I pull my mandatory Dirt n Dust Triathlon singlet on over my triathlon suit. The singlet is bright orange with a caricature of an ugly man on the front. I’ve got my race numbers written on my arms in nikko pen and my category on my calf. I’m ready to race.
I load my bike onto the cattle truck (a road train) that will take it the 21km to T1, along with all the other bikes. Then I stand around for an hour with the other triathletes waiting to board the buses to the swim start where we will rack our bikes in T1.
There’s good camaraderie on the bus. Everyone is in this together. It’s already well over 30°C outside and promises to get hotter by start time. The drive drags on and I wonder what I got myself into.
Our bikes are unloaded at Eastern Creek. I rack mine and lay my kit out on it. The ground is dusty and hot under my bare feet. Later this dust and the mud from the creek will stick to my feet when I slip my feet into my cycling shoes.
Eastern Creek is a narrow cold brown water hole. I can’t see anything when I put my head into the water, not even if I put my hand straight in front of my face. I am bitten by small fish as I float after my warm up and one jumps up and hits my goggles; fortunately it’s tiny.
Someone made a mistake so 20 triathletes didn’t fit on the buses but no one went back to collect them. At 9:15am someone realises and the race start is delayed to 10am. Someone later tells me that his GPS thermometer tells him it got to 41°C in T1 before the race even started.
We finally get underway. I’m already dehydrated despite having drunk 1L of water since 8:00am. I had timed my drinking for a 9:30am start and was caught out.
I start near the front of my wave. We’re the third wave to start. I power through the water and find myself way out in either first or second. I catch the tail end of the previous wave within 200m. They had a 2 minute head start. By the 400m turn around I am overtaking the slow swimmer from the first wave who had a 4 minute head start on me. Overtaking swimmers is difficult because I can’t see anything underwater so have to rely on my brief navigational strokes to weave through them. I still find myself unintentionally making contact with some and getting kicked in the face by invisible feet. I exit the water near the front of wave 2 despite starting in wave 3.
My feet are caked in thick mud when I mount my bike. It would have been futile to try cleaning them so I just jam them, mud and all, into my bike shoes as I gain speed. (I always leave my shoes clipped to my pedals in T1.)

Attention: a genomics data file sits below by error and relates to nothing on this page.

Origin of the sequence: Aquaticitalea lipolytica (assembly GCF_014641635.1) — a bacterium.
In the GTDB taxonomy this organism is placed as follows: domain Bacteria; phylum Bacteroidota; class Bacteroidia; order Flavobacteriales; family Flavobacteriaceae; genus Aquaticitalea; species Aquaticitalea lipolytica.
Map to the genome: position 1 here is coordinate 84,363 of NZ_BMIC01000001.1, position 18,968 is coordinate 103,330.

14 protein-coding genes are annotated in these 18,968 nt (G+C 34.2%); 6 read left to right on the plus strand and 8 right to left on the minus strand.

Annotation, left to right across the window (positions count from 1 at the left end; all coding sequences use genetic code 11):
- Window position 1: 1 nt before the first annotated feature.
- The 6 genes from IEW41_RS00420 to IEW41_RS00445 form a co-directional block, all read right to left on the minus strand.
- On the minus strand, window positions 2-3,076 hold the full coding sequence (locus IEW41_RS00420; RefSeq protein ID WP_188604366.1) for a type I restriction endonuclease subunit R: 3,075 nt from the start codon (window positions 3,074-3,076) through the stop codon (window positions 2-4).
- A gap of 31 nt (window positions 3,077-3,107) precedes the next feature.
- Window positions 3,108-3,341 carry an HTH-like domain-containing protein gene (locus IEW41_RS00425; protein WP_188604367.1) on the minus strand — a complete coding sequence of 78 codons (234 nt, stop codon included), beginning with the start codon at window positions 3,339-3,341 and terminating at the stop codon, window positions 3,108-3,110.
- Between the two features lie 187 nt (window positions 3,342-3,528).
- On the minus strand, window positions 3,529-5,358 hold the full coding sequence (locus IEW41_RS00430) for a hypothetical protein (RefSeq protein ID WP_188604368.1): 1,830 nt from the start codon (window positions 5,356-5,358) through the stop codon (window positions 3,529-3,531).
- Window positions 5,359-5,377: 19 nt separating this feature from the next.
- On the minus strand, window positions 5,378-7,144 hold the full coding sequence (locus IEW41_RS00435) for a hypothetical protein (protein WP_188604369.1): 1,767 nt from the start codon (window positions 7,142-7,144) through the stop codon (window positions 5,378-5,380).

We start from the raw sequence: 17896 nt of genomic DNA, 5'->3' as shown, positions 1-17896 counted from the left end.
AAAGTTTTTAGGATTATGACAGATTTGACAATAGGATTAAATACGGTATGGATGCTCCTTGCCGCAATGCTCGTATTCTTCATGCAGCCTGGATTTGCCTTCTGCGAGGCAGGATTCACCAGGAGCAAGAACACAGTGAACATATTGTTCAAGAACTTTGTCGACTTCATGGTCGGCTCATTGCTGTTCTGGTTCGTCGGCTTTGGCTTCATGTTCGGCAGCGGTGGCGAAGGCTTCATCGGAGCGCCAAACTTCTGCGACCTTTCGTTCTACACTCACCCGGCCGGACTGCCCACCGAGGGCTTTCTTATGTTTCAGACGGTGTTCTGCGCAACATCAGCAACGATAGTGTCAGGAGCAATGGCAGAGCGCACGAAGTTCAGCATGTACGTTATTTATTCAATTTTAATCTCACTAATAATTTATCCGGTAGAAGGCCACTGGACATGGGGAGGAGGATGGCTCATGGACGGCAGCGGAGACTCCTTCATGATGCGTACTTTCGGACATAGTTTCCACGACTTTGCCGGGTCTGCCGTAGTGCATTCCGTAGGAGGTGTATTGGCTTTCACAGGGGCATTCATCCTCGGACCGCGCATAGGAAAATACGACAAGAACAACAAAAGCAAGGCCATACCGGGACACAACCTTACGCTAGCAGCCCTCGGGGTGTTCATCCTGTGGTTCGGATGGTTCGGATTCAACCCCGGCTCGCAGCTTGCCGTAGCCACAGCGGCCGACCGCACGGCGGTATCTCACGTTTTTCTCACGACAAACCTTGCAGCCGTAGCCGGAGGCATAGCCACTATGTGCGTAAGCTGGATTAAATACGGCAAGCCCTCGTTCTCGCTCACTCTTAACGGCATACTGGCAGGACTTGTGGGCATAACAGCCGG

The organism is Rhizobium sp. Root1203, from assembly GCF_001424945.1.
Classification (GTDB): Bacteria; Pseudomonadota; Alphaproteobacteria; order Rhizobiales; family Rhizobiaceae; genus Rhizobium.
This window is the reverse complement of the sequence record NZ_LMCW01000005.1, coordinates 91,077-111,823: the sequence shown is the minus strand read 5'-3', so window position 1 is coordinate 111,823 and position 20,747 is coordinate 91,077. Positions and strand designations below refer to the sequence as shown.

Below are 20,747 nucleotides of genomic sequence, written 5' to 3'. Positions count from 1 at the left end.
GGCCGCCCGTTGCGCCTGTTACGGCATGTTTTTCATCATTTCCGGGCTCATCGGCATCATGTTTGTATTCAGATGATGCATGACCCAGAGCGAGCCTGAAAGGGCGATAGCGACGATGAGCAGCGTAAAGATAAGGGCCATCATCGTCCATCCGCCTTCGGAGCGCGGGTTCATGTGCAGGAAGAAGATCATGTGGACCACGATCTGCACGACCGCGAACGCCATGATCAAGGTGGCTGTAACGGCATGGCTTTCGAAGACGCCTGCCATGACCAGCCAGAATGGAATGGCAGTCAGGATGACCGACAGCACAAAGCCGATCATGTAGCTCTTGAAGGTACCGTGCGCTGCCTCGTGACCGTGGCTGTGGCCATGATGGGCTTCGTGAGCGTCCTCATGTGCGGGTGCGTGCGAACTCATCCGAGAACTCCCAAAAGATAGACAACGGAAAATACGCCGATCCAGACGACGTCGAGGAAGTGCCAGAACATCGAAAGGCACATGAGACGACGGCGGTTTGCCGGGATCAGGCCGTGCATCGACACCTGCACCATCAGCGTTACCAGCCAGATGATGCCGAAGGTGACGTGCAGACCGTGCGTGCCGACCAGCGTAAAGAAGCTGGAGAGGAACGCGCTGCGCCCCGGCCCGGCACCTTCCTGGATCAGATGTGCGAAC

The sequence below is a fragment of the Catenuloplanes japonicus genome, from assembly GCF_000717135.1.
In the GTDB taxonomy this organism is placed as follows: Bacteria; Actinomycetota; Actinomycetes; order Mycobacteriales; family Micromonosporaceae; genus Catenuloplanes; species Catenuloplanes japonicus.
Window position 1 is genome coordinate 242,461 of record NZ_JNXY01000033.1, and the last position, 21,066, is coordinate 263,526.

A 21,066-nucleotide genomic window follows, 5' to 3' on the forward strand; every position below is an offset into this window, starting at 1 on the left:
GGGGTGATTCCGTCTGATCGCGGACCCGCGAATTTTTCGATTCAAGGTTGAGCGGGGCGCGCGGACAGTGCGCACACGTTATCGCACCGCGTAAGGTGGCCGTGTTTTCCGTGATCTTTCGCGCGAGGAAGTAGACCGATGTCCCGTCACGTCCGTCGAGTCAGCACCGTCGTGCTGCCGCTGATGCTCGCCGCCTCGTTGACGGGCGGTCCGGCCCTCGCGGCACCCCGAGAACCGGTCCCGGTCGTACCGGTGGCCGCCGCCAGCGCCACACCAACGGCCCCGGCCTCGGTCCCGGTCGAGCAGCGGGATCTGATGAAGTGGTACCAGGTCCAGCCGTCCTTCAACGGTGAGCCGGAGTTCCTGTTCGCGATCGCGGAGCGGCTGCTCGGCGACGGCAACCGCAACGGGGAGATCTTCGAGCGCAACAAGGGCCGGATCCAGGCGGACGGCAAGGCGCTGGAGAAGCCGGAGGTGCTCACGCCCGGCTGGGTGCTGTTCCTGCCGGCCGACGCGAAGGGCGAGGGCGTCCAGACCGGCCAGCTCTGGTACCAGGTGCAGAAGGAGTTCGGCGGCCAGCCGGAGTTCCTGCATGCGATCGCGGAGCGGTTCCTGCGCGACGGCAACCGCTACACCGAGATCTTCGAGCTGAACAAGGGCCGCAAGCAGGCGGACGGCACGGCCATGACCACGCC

The bike leg is one of toughest I’m ever likely to encounter. We have to ride 21km uphill and into a headwind to Julia Creek where we will do a 4km lap through the main street. But it’s also one of the most amazing experiences of my short triathlon career. Hawks fly overhead, two dark horses and a foal canter through a paddock, road trains line an adjoining highway waiting for us to pass, and always the stream of orange singletted triathletes stretches in front of me into the distance. As I pass them I encourage them on. Some are really struggling and I know from speaking with others before the race that this is their first sanctioned race.
Thankfully there are aid stations at the 8km and 17km marks where we’re given wet cloths and cups of water (not that I manage to grab a cup at 30+kph). I carried two biddons and set up a 1km drinking schedule but my water was hot from being in the sun in T1 so it wasn’t much help in cooling me down.
The harsh baking heat gave me a fantastic sense of achievement as I came into town. Most of Julia Creek’s 500 residents and the athlete’s support teams were lining the streets cheering us all on. It boosted me and I found myself grinning like a lunatic.
I racked my bike in T2 and stomped the now dry mud and dust off my feet before pulling on my running shoes. The 5km run was 3 laps of Julia Creek’s main street. Mum and Oma cheered me on as I ran in the scalding heat.
I took water at each aid station, which had been placed about 300m apart because I had the nausea of heat stroke and dehydration in my stomach. But I wasn’t stopping! I just kept running all the way to the finish. It felt like a slow 5km but I felt fantastic enjoying the experience of being here at what must be one of the toughest races on the Australian triathlon calendar. It was only an 800m swim, 25km bike and 5km run but the conditions were harsh and unforgiving.
I would rate this the most enjoyable racing experience I’ve had since my first triathlon in August 2011. I probably wouldn’t make the trip up here again but only because I now have a renewed thirst to seek out other similarly challenging and out-there experiences, whether racing or adventuring.
If you’ve never done the Julia Creek Dirt n Dust Triathlon I recommend you get up here. It’s a pretty special event.
Tonight we’re off to the bullride and then tomorrow we hit the road again.
Swim 12:24(800m) 2 cat. 14 oall
Bike 47:44 (2.5km) 7 cat. 30 oall
Run: 23:58 (5km) 9 cat. 47 oall
Total 1:24:07. 6/11 cat. 24/169 oall.